The author’s hypocrisy (part 4)

Debunking Buyers’ guide liars!!!! (part 4)

Unfortunately, various Commodore peripherals, such as disk drives and printers, were compatible with the Commodore 64, as well as with other Commodore computers, so the Commodore 64 got credit for that on the front cover of Issue 1, saying “every peripheral you’ll ever need”. There was no mention of the lack of a proper BASIC or DOS commands to manage printers or disks, though.

It might not a particularly user friendly DOS (so for once we’re actually looking at the author’s stated topic) but the C64 has one in ROM and it’s perfectly serviceable; this is more than many of the computers championed by the author can claim (especially since some didn’t even have a BASIC interpreter in their initial configuration) and, since most of those other computers load their DOS from a disk at start up, there’s nothing to stop the C64 doing exactly the same thing as well.

These grossly inaccurate or biased reviews are what doomed me to several months of mind numbing stress trying to program the Commodore 64. It was without any warning or what’s known as “informed consent”, so it was like rape!

Anybody who can make a “logical” leap link this one from sales of home computers to something as psychologically and emotionally damaging as rape has already done more than enough to write off their own idiotic argument.

Editors are supposed to delete or insert text as they feel appropriate, as well as make sure that everything fits into the same vein. I don’t think all the computers were reviewed by the same person, so they must have required editing for that reason alone.

Editors and sub editors maintain the “house style” of a publication but are invariably journalists rather than computer experts so they have to choose and then rely on the writers for the actual content; none of the editors would have noticed a “mistake”[1] because it wasn’t their field of expertise. An editor wouldn’t fix all the glaring technical errors in the author’s posts either.

Obviously a suitable fate would have been to be repeatedly mugged for at least £300 (including compensation) by various Commodore 64 owners, one after the other, who bought a Commodore 64 because of reading “The A-Z of Personal Computers “.

This, dear reader, is the author once more being a truly pathetic little man. Again, there have been millions of C64s sold and a product priced at that level does not sell in those quantities unless the majority of the people buying it are happy with their purchase; that includes the majority of people buying based on The A-Z Of Personal Computers review as well, so in this childlike fantasy world where readers turn up to abuse magazine editors over issues with content there will also be a significantly larger mob there to stop them.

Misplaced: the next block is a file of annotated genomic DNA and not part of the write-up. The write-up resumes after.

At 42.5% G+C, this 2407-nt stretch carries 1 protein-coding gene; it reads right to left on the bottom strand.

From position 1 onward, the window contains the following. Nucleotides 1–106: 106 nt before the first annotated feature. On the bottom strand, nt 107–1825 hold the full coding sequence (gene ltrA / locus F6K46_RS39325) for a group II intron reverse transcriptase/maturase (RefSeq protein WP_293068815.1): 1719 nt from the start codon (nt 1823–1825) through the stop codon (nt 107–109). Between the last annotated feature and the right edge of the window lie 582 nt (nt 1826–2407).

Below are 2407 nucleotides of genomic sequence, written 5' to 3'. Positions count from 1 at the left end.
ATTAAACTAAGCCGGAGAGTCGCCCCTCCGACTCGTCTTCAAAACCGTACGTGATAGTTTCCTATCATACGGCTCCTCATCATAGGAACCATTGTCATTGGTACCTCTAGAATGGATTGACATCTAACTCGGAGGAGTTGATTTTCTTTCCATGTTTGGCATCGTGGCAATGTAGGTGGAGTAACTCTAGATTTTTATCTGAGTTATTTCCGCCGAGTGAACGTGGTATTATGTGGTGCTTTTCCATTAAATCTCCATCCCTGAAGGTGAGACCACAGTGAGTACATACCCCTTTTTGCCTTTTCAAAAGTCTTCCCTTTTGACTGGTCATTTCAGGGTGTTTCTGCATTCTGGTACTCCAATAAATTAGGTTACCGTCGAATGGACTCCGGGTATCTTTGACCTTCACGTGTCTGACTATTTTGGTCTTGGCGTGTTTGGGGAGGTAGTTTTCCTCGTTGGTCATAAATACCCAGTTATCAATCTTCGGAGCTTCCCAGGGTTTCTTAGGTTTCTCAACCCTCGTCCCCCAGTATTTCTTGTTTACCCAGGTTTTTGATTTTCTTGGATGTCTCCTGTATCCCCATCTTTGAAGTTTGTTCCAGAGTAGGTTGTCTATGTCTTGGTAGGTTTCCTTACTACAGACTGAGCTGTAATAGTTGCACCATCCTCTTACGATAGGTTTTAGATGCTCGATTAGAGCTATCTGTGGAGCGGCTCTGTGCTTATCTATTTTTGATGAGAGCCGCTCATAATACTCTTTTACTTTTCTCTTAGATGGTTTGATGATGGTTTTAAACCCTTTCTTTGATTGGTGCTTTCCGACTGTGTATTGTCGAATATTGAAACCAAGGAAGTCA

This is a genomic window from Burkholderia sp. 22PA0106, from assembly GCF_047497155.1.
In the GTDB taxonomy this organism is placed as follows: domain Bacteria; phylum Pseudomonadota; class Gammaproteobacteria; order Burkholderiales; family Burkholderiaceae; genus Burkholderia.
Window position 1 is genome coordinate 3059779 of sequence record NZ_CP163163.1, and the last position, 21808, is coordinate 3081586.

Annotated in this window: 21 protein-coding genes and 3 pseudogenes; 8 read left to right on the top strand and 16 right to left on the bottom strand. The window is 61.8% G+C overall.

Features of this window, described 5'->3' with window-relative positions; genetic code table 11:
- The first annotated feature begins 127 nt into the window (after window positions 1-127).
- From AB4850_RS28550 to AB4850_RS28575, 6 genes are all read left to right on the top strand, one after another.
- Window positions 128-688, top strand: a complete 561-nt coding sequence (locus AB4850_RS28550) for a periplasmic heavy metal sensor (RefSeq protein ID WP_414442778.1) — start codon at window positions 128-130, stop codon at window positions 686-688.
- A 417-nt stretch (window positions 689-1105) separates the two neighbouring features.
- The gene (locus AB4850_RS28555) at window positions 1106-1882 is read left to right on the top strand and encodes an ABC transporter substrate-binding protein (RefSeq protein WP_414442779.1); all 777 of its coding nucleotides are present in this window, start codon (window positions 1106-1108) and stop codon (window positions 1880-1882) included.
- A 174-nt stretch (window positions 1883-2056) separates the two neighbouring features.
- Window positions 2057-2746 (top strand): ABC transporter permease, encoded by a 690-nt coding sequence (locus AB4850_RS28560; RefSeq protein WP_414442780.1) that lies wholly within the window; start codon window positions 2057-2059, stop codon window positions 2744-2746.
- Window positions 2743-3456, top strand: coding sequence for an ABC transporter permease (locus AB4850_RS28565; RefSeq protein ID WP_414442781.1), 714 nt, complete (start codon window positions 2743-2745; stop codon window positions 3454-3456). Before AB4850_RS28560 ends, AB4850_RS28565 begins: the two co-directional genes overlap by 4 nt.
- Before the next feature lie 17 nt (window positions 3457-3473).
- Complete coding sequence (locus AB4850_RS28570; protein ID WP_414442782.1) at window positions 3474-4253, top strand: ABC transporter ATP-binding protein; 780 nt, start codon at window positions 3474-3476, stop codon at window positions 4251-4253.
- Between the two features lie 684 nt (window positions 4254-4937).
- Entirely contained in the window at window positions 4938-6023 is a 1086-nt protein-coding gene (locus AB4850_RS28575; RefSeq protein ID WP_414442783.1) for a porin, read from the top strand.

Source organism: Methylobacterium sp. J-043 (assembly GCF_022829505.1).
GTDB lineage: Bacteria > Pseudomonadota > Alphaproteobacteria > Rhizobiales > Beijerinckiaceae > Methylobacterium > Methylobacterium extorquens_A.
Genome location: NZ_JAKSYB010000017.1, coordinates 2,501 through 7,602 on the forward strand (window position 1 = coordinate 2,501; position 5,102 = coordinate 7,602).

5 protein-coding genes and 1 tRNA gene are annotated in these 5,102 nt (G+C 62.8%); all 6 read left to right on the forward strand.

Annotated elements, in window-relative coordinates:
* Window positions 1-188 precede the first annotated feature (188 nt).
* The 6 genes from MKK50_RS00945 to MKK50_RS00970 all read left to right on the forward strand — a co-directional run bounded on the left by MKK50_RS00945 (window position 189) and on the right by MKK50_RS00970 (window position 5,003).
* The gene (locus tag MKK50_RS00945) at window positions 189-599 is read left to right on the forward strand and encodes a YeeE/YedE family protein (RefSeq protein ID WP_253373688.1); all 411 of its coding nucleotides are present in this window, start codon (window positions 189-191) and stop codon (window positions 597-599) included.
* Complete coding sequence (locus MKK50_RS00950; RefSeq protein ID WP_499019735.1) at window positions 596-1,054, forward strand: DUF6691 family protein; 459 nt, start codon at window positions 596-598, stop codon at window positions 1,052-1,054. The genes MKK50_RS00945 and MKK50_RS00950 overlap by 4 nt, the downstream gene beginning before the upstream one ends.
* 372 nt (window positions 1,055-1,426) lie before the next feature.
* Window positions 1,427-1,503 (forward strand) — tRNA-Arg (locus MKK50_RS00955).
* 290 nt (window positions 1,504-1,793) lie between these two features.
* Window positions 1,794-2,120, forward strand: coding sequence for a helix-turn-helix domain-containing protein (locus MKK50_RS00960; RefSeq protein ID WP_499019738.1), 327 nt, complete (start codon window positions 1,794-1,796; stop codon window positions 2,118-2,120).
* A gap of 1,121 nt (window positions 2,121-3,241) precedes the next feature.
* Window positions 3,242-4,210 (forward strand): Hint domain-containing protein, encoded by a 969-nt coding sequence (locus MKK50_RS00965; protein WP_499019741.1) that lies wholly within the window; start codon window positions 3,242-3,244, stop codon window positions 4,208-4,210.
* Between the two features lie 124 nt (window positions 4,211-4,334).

Some misguided people might think that she shouldn’t be mugged because she’s a woman. To them I say that with equal rights comes equal responsibilities. If she didn’t want to be mugged or sued, then she shouldn’t had edited this crap!

Your correspondent feels that nobody should be assaulted regardless of gender or for any reason. But if we’re to believe that writing something with mistakes in is an open invitation to be beaten up by others, the author’s crap is riddled with errors… not that your correspondent would ever condone physical violence even towards such a pathetic individual as the author.

I think mine is a totally understandable reaction to being lumbered with a BASIC written 5 years before my computer was released, which doesn’t support its graphics or sound chips.

No, it isn’t understandable in the slightest. Most people who purchased a home computer thirty years ago have got on with their lives regardless of the experience they had. Certainly they don’t hold the kind of grudges exhibited by the author against their parents, the editors of magazines or computer company owners from that period.

Here she is interviewing graphics artist David Thorpe, who says he often programmed his screens using coordinates and in BASIC, although TMR claimed some time ago that the only sensible way to to this was to draw or paint them using a graphics package

It still wouldn’t prove anything of course, some people have edited graphics or indeed written entire programs in a machine code monitor in the past; that doesn’t ultimately make these options a sensible choice for the task in hand any more than hand delivering a birthday card by cycling from Land’s End to John ‘o Groats is the sensible choice compared to relying on the postal service.

But the author’s claim quoted above that the screens were built “using coordinates and in BASIC” is actually disproved by his own linked sources; David Thorpe very clearly states in both the video interview and the 2010 text-based one that he drew the images on graph paper but used a graphics package called Melbourne Draw for the process of putting them onto the Spectrum.

[1] The word “mistake” in quotation marks here because we’re talking about mistakes as defined by the author and his track record in that department is appalling.

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